Wednesday, October 29, 2008

Virtual sabotoge gets real

In Connecticut, a fired contract network administrator logged in to his former employer's servers from home and sabotaged core IT resources. Fortunately, he was caught and is being sentenced to prison, has been ordered to pay some restitution and may face additional fines from the court. But how does something like this happen in the first place?

Why didn't the firm immediately change administrator access credentials when the contract was terminated?

To me, that is the most obvious failure in the entire episode. Surely, we are not going to improve human nature. As society continues its downward spiral, we must continuously challenge the assumptions that underlie security strategy and execution. But even if the assumptions are sound, and if the policies are prudent, all of it relies upon execution.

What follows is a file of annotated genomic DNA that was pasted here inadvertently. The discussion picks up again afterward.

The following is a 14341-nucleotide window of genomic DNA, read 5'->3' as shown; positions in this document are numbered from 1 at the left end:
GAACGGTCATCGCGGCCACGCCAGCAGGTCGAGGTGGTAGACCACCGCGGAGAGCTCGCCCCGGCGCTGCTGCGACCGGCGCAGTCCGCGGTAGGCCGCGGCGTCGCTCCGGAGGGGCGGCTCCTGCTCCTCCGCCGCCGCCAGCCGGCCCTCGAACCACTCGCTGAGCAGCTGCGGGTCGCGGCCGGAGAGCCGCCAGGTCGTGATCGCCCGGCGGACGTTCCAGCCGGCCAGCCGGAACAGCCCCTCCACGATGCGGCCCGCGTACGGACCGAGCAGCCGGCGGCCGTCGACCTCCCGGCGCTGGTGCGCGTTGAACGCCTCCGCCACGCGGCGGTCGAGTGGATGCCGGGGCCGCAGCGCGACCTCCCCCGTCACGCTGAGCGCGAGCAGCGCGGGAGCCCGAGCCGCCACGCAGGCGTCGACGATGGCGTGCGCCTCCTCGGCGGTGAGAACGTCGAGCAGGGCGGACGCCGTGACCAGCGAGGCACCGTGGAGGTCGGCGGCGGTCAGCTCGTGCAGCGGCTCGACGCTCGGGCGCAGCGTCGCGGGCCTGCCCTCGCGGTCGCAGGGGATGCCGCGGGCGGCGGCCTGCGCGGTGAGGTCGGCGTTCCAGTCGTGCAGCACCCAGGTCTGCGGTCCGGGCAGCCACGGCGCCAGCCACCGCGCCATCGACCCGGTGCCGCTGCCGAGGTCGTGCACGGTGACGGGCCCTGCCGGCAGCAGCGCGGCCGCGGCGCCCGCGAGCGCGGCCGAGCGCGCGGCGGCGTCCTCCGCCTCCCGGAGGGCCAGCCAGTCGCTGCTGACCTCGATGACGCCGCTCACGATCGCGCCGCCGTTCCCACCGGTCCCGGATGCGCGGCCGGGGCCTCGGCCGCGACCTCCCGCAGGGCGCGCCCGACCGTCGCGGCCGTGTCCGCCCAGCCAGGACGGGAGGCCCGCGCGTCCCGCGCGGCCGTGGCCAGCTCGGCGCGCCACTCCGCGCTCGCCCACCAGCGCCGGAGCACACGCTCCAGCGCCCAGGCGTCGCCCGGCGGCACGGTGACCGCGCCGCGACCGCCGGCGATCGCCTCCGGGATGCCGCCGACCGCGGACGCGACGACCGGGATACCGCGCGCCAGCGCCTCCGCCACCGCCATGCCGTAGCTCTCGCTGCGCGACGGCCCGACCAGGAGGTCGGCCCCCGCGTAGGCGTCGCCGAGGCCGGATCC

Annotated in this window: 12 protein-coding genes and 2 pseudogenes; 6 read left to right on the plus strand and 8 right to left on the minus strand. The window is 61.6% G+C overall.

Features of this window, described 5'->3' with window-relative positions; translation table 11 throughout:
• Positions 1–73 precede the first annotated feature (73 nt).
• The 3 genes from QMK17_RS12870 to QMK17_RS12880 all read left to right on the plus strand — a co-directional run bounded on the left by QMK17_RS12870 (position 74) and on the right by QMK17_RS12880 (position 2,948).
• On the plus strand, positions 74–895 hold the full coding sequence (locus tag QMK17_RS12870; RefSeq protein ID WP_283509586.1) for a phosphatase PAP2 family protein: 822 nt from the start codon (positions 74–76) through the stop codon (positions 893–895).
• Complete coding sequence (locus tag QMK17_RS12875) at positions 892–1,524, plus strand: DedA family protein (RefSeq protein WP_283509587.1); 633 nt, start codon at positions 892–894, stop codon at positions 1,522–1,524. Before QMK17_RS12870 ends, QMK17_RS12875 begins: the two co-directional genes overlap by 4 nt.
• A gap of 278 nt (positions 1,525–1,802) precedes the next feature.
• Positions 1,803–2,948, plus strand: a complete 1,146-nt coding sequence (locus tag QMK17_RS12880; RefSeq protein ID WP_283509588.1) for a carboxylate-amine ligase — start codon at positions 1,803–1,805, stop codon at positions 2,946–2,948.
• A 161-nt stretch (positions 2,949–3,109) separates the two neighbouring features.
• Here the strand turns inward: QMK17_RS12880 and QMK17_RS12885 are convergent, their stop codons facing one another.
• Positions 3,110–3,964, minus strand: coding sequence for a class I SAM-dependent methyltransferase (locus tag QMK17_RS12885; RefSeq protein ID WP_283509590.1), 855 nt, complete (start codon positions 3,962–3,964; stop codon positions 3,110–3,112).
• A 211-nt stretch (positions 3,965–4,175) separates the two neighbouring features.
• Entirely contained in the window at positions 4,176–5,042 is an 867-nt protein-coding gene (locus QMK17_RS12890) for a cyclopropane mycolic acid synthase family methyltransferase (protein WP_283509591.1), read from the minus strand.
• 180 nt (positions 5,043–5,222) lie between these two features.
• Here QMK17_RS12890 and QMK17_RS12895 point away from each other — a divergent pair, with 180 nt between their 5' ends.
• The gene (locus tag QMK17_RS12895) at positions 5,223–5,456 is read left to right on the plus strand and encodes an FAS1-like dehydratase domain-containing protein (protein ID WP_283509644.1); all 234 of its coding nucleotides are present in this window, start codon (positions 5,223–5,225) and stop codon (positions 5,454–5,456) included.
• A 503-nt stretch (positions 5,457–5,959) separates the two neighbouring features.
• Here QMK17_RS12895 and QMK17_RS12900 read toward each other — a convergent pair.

Somewhere along the line, someone failed to execute the most basic and fundamental of security procedures. There is no excuse for this. We all make mistakes, of course, and the person who made that one should be held fully accountable.

When was the last time your firm conducted a security audit? Have you reviewed existing network accounts to verify that terminated users no longer have any access? Are your privileged accounts protected by additional security measures? Has anyone checked lately to see if those security measures are carried out?

Addressing these questions need not be expensive or intrusive.
Failing to address these questions can be catastrophic.

News Story on CIO Magazine: Former Worker Sentenced

No comments:

Post a Comment